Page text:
http://scotthelmke.com/Mint-box-buffer.html

http://www.diyguitarist.com/Guitars/PiezoBuffer.htm

http://www.diystompboxes.com/smfforum/index.php?topic=92274.0

www.youtube.com/watch?v=O53h5mW8mBk

&c&c&c.

In all cases these buffers must go as near to the piezo pickup as possible, ideally inside the guitar, at worst in a belt pack - on the floor with a long leading cable won't help nearly as much and pick up a lot of electrical noise.

HTH
If you say theory and practice don't agree you haven't applied enough theory.

mexicanyella

  • Elite
  • ****
  • Posts: 159
  • Chip Points: 10
    • View Profile
Re: Some noob questions.
« Reply #20 on: July 12, 2012, 08:45:06 AM »
Yep...try playing around with an EQ pedal; it's likely you could boost/cut/shape all you'd need with one of those.

And as a guy who likes to play through a small solid-state Peavey cranked hard with subdued EQ settings, I would encourage you to experiment with getting your more-saturated sound by introducing a signal boost between the guitar and amp, while leaving the amp in the clean-channel configuration you described. You won't get anything like a hard, preamp-centric Marshally crunch, with all the bright shiny "teeth" in the sound, but you will likely get some dirt, compression and sustain and maybe you'll like that sound, as I have grown to. If you do like it, it's easy as hell to use...the non-boosted clean channel can cover a lot of ground, and when you need to punch up a riff or take a solo, just step on that boost and let 'er rip. Works great, sounds different and cuts through the mix pretty well despite limited wattage...and in my case, another thing about this approach that appealed to me was that I didn't have to deal with needing separate EQ settings for clean and dirty. The two sounds were close enough that one setting worked for both, and I like being a set-it-and-forget-it kind of guy.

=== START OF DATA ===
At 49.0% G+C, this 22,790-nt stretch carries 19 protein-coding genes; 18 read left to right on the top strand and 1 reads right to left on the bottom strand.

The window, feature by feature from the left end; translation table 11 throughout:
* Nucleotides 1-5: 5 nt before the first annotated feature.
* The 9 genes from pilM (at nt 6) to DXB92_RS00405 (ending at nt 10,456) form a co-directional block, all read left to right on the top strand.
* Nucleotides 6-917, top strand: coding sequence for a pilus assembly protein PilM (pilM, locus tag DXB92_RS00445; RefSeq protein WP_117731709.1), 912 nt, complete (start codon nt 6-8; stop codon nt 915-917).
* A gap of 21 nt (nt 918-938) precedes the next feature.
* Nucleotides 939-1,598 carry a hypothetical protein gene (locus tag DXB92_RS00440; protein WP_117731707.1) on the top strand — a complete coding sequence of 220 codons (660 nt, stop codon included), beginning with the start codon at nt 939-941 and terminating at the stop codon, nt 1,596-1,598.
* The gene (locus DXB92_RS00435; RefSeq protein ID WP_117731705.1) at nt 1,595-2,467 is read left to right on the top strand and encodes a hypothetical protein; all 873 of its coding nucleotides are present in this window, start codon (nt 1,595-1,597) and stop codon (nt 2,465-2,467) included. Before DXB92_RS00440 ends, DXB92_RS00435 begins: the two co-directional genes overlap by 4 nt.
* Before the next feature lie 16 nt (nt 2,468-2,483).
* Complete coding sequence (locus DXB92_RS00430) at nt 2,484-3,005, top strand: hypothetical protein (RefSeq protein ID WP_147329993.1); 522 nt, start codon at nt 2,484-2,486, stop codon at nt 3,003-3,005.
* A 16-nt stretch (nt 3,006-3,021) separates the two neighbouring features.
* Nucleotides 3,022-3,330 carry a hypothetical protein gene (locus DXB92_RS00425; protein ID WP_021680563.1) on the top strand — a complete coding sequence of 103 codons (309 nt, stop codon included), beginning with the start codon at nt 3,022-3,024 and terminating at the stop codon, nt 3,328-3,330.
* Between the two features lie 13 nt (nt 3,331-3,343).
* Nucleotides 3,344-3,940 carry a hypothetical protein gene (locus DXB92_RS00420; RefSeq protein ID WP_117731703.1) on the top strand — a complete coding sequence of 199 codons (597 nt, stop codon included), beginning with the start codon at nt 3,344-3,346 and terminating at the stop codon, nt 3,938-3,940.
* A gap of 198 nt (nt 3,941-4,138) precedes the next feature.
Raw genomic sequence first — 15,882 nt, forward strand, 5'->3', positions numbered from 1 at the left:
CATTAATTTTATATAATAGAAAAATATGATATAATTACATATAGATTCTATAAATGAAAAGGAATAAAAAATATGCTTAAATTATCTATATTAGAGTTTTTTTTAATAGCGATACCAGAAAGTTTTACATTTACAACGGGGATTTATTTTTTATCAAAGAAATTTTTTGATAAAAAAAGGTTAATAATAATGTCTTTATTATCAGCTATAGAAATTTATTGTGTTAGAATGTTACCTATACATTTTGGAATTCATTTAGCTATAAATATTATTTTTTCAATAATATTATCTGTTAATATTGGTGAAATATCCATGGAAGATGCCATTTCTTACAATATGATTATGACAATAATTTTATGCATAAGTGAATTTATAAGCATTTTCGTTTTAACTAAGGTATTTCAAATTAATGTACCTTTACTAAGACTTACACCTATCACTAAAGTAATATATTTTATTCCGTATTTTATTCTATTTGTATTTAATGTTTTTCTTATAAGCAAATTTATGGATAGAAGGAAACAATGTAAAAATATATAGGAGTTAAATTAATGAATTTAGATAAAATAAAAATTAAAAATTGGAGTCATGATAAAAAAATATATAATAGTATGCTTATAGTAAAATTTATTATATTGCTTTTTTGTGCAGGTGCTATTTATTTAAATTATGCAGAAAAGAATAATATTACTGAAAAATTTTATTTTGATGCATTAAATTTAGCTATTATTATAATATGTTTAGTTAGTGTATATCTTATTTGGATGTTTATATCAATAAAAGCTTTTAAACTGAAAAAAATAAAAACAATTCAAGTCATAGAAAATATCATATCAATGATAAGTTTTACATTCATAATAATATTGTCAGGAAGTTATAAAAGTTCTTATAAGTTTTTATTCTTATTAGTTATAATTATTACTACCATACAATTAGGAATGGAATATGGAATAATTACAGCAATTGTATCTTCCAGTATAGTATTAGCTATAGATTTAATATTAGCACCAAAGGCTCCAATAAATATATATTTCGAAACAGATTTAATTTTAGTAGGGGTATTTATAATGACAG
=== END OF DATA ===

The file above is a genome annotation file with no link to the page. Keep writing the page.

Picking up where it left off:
QReuCk

  • Master
  • ***
  • Posts: 66
  • Chip Points: 13
    • View Profile
Re: Some noob questions.
« Reply #21 on: July 12, 2012, 09:31:26 AM »
Roly: surprisingly enough, I had some compliments for the tone of this piezzo directly put into the clean chanel of the Peavey. It's certainly not "thin" and it is even a great deal better than the accoustic sound of the guitar captured with a chip mic such as the ones you can find in cameras or webcams.
Only thing is with same volume knob position on the same amp, it's something like 20dB less loud than an electric.

Mexy, do you mean clean boosting between the guitar and amp, or rather using a slight overdrive?

mexicanyella

  • Elite
  • ****
  • Posts: 159
  • Chip Points: 10
    • View Profile
Re: Some noob questions.
« Reply #22 on: July 12, 2012, 11:43:02 AM »

Mexy, do you mean clean boosting between the guitar and amp, or rather using a slight overdrive?

I use clean boost from a DOD FX-10 Bi-Fet Preamp pedal to push the amp's circuitry (set right at the edge of breaking up, on the clean channel) over the top.

QReuCk

  • Master
  • ***
  • Posts: 66
  • Chip Points: 13
    • View Profile
Re: Some noob questions.